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Hundreds of Volunteers Made Fifth Ave Safe for Biking Last Night. DOT Can Do It Permanently.

Volunteers formed a “human-protected bike lane” last night on Fifth Avenue. Photo: Brooklyn Spoke

More than 300 volunteers organized by Transportation Alternatives formed a six-block-long "human-protected bike lane" on Fifth Avenue last night, calling on the de Blasio administration to extend the protected bike lane network through Midtown's busiest streets.

Fifth Avenue has no bike infrastructure above 26th Street, leaving a large void in the bicycle network where there's huge travel demand. Protected bike lanes can't come soon enough: Through the first eight months of this year drivers injured 15 people biking and 28 people walking on Fifth Avenue in Midtown, according to city data.

"Especially during high traffic hours, [Fifth Avenue] just feels a little scary because some of the drivers are driving aggressively," said Jei Le, who started bike commuting to Midtown from the Upper West Side earlier this year.

Last month, DOT presented a plan to add a second bus lane on this part of Fifth Avenue, but a bikeway was not included. To date, the agency has hesitated to claim street space for biking and walking on these busy Midtown avenues. DOT has stated a vague intention to extend protected bike lanes through the busiest blocks of Fifth and Sixth Avenues but never backed that up with specific commitments, timetables, or designs.

The hundreds of people taking action yesterday were saying that's not good enough and took matters into their own hands. The human-protected bike lane occupied two lanes, from 50th Street to 44th Street. Clarence Eckerson was there to document the action:

Fifth Avenue functioned perfectly well while the impromptu bike lane was in effect. People biking quickly gravitated to the new space set aside for them, while car and bus traffic continued apace in the remaining three lanes.

In a written response posted on DOT's Twitter feed, Commissioner Polly Trottenberg framed the campaign for a bike lane as being in conflict with the second bus lane for Fifth Avenue. "We did not want to postpone what we see as a reasonably straightforward improvement for buses," she wrote.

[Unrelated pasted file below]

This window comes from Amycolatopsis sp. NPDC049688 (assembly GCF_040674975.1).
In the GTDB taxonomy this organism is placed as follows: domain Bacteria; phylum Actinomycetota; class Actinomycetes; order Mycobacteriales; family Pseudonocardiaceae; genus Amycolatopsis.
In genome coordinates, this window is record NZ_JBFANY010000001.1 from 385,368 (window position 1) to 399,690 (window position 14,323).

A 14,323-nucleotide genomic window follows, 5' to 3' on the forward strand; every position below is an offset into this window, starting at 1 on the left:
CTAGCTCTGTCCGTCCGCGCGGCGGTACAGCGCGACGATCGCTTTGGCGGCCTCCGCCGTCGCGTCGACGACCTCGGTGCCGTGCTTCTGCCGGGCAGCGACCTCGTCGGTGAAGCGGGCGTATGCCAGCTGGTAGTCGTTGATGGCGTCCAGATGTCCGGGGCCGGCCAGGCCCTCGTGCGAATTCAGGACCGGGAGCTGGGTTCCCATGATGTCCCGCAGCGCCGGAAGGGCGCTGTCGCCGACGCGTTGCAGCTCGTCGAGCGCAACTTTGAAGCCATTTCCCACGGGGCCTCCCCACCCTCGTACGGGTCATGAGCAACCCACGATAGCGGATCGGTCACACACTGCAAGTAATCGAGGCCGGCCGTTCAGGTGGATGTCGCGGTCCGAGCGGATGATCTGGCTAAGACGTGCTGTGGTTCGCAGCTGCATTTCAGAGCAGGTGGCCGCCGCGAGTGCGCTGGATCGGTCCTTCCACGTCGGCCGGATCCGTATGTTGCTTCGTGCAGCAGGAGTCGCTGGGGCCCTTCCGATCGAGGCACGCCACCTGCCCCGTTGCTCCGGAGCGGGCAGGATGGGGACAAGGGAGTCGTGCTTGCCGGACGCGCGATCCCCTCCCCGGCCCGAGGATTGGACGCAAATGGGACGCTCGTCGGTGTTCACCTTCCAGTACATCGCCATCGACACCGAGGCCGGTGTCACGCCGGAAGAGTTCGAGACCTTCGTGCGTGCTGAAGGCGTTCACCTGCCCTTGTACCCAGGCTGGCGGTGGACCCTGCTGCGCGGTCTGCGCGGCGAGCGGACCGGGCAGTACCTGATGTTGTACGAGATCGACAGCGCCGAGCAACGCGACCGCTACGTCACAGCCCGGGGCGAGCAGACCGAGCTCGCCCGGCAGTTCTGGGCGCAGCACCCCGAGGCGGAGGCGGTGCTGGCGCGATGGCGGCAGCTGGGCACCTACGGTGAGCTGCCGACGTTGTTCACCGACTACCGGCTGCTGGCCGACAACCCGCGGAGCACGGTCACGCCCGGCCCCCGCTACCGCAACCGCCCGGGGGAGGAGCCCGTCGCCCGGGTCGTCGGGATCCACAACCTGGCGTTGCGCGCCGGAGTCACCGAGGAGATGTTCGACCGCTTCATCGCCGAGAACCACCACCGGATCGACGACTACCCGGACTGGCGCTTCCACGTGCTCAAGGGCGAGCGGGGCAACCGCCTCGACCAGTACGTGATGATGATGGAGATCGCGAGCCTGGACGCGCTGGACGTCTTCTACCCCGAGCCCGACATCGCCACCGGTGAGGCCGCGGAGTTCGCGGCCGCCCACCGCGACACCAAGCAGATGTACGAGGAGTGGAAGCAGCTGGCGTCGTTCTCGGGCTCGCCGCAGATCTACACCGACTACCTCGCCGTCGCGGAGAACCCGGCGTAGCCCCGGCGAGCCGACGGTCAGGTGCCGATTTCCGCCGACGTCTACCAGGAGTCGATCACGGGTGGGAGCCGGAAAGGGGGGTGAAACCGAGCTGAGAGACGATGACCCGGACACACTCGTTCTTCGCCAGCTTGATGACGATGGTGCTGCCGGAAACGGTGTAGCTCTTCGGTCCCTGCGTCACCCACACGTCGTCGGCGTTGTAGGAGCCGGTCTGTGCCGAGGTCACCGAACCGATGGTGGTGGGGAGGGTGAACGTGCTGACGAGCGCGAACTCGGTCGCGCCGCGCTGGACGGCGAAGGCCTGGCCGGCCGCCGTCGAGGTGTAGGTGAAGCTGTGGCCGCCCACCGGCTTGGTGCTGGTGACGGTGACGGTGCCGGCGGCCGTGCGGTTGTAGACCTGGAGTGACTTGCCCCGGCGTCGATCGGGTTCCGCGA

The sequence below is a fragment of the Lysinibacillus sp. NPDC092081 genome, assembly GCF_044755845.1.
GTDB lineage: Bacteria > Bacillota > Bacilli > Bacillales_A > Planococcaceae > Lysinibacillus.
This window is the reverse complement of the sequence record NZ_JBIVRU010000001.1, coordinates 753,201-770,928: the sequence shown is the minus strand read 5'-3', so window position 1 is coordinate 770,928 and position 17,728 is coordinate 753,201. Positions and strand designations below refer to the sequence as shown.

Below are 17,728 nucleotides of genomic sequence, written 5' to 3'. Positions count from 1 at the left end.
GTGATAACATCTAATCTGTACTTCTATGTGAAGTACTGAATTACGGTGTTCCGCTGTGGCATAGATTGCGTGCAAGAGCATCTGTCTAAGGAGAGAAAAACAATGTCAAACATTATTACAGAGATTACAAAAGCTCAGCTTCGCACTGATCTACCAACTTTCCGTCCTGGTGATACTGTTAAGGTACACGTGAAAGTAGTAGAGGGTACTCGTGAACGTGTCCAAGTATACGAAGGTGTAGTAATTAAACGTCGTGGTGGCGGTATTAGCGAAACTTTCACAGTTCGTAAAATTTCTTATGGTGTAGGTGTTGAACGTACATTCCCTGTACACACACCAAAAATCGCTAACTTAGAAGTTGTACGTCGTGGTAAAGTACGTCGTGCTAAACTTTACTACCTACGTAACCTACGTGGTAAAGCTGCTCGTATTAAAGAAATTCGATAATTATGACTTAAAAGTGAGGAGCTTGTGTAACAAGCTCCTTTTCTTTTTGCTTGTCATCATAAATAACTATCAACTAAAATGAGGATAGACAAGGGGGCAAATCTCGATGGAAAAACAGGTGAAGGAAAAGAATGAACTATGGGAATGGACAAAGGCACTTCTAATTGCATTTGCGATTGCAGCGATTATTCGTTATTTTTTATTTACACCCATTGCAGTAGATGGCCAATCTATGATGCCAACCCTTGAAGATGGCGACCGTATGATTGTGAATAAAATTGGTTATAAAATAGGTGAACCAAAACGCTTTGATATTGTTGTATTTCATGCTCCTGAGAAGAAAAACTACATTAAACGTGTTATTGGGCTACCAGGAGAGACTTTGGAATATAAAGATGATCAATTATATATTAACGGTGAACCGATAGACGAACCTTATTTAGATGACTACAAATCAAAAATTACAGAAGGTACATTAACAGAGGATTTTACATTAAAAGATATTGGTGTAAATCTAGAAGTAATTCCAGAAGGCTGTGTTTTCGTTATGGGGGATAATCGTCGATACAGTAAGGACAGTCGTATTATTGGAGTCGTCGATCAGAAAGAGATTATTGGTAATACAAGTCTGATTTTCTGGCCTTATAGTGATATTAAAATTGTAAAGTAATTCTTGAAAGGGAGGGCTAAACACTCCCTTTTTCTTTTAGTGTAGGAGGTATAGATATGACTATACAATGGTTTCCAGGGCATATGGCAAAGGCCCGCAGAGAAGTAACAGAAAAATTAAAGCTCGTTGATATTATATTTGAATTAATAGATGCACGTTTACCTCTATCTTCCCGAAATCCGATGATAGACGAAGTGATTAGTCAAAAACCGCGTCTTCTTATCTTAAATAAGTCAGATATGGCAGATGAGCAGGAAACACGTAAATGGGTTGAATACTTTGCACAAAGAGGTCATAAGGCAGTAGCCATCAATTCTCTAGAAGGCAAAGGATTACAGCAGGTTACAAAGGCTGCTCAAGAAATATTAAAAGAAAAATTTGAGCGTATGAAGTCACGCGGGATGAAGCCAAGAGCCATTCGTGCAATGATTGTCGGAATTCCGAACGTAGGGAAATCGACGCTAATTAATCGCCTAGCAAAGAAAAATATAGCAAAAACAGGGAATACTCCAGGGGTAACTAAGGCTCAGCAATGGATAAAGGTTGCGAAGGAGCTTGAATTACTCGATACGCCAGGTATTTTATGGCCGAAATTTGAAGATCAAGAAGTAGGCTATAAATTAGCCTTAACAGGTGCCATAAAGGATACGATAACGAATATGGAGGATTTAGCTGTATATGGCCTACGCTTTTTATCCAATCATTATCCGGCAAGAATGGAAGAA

DOT is "working through the engineering questions required to design a safe and well-functioning bike lane on 5th Avenue," she said, but gave only a vague timeline for when that work would wrap up.

But without public pressure on DOT to follow through, there's no telling how long the public might have to wait for bikeways on the busiest Midtown avenues. It's been four years since Community Board 5 called on the city to install protected bike lanes on Fifth and Sixth avenues. The city did respond to those requests -- up to a point. The protected bike lanes on those streets extend only as far north as 24th Street and 34th Street, respectively.

In the past, DOT has redesigned streets for better transit and safer biking simultaneously. The overhaul of First Avenue and Second Avenue, for instance, included both bus lanes and protected bike lanes.

"There's no excuse not to include safe infrastructure on all of our streets, especially big arterial streets that are already being redesigned," TransAlt Executive Director Paul Steely White told the crowd last night.

Manhattan Borough President Gale Brewer, local Council Member Dan Garodnick, and City Council transportation chair Ydanis Rodriguez are all on the record in favor of a Fifth Avenue protected bike lane, and Rodriguez came out last night to show his support.

Community Board 5 will vote on the Fifth Avenue bus lane plan on Thursday. Advocates plan to press the case to DOT and CB 5 that the redesign of Fifth Avenue should also include a protected bike lane. The meeting starts at 6 p.m. at Xavier High School, located at 30 West 16th Street.

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